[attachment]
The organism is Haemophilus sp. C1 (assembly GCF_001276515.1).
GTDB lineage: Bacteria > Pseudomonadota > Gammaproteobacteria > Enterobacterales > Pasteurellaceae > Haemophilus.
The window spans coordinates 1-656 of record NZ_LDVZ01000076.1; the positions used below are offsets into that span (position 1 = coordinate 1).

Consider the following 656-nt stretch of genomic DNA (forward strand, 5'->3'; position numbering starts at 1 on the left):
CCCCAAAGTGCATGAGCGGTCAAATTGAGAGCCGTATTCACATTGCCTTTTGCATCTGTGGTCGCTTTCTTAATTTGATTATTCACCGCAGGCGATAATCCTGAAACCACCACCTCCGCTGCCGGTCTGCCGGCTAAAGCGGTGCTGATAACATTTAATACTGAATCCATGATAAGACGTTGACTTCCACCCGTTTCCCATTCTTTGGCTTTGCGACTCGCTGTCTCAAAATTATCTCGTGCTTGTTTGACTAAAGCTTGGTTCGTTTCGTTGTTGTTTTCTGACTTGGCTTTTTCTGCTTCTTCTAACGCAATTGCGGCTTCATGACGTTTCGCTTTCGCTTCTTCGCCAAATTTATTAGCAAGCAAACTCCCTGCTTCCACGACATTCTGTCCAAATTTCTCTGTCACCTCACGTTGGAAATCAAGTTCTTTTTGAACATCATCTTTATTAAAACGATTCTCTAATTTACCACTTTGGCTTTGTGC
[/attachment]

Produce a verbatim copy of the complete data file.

The organism is Haemophilus sp. C1 (assembly GCF_001276515.1).
GTDB lineage: Bacteria > Pseudomonadota > Gammaproteobacteria > Enterobacterales > Pasteurellaceae > Haemophilus.
The window spans coordinates 1-656 of record NZ_LDVZ01000076.1; the positions used below are offsets into that span (position 1 = coordinate 1).

Consider the following 656-nt stretch of genomic DNA (forward strand, 5'->3'; position numbering starts at 1 on the left):
CCCCAAAGTGCATGAGCGGTCAAATTGAGAGCCGTATTCACATTGCCTTTTGCATCTGTGGTCGCTTTCTTAATTTGATTATTCACCGCAGGCGATAATCCTGAAACCACCACCTCCGCTGCCGGTCTGCCGGCTAAAGCGGTGCTGATAACATTTAATACTGAATCCATGATAAGACGTTGACTTCCACCCGTTTCCCATTCTTTGGCTTTGCGACTCGCTGTCTCAAAATTATCTCGTGCTTGTTTGACTAAAGCTTGGTTCGTTTCGTTGTTGTTTTCTGACTTGGCTTTTTCTGCTTCTTCTAACGCAATTGCGGCTTCATGACGTTTCGCTTTCGCTTCTTCGCCAAATTTATTAGCAAGCAAACTCCCTGCTTCCACGACATTCTGTCCAAATTTCTCTGTCACCTCACGTTGGAAATCAAGTTCTTTTTGAACATCATCTTTATTAAAACGATTCTCTAATTTACCACTTTGGCTTTGTGC